Sunday, March 26, 2006

i can see paradise by the dashboard light

Er... something like that. Tonight I got to third base with this sweater! But I'm not going to make my self-imposed deadline of Tuesday, so I can't wear it to SNB, which is actually okay since I always get pretty warm at the Rio Grande Flying Star (although I'm always freezing at the one on Central. Go figure). I'm on the even row after the ninth (of 24) raglan decrease, and after that I still have to kitchener the armpits and sew down the hems and probably block it since it's rolling pretty badly at the bottom hem. (Otherwise I'd totally just skip blocking it. Ooh, I'm so ghetto.) I took the photo standing on an apparently highly light-reflective table at work, which is why my foot is in it. I was a) on the clock b) keeping one hand on the ceiling to avoid swaying from vertigo and early-lunch-related lightheadedness and c) keeping one eye on the door and muttering prayers to Whatever There May Be that no one should walk through the door and say, "What the hell are you doing, crazy woman?" because they've all already caught me talking to myself, out loud, with hand gestures, and some of them also think I'm a pervert because I snicker at certain sexually-suggestive product names. (I mean, come on. Hot Pickles? Fun Sacks?) I really don't need to earn any more eccentricity points at work.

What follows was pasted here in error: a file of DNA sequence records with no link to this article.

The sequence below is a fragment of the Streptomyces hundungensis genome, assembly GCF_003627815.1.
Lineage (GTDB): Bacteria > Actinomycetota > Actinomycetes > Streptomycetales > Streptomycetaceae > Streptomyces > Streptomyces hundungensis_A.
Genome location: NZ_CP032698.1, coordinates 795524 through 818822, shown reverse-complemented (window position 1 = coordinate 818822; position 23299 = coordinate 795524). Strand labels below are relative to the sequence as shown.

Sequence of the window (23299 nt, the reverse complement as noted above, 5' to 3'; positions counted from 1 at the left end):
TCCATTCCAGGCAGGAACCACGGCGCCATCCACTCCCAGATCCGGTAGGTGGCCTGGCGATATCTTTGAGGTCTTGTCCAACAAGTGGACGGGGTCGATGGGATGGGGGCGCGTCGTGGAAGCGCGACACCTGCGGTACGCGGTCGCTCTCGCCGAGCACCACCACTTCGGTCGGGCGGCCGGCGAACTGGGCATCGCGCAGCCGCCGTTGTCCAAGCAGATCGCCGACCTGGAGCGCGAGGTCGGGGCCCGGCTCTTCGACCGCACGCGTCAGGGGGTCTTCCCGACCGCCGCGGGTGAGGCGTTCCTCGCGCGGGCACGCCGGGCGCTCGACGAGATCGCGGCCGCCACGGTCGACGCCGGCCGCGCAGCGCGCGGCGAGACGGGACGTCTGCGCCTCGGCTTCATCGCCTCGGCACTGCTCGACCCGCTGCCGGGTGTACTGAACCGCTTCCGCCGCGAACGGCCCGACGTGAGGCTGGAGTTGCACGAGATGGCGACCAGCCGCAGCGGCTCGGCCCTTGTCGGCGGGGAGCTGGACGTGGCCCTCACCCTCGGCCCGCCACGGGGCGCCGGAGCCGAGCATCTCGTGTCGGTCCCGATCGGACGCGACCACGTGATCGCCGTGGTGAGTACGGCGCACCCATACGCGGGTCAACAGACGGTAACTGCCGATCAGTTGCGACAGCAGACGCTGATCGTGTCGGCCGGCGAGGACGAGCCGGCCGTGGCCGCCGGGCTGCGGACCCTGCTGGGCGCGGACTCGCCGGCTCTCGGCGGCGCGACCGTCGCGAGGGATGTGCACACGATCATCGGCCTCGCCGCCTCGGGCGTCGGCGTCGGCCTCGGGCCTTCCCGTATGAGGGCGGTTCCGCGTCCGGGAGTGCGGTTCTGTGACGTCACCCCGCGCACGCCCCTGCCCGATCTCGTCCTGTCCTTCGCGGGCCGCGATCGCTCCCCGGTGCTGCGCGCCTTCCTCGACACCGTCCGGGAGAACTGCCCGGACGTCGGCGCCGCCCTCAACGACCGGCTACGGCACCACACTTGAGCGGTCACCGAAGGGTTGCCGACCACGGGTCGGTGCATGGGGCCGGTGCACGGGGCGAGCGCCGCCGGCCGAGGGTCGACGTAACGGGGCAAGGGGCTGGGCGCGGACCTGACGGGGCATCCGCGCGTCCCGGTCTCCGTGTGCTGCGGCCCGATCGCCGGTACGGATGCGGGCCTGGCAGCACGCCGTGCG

Here's a question for my knittas: can I do a three-needle bindoff for the underarms instead of kitchener? I hate kitchener, I don't even really get it, and I always (always! Yeah, I've done THREE socks) do a three-needle bindoff instead of kitchener at the toe of a sock. I don't see why not, but I thought I'd ask in case somebody tried it and it was the most gawdawful mistake of his/her life.

1 comment:

littlehedgehog said...

I don't see why you can't use a 3 needle bo instead of a kitchener - if you turn it inside out and do it that way. You might get more of a noticable seam that could rub on your arms a bit. But probably not any more than you'd get from the grafting and threading in the ends. But I'll concede to the more experienced sweater knitters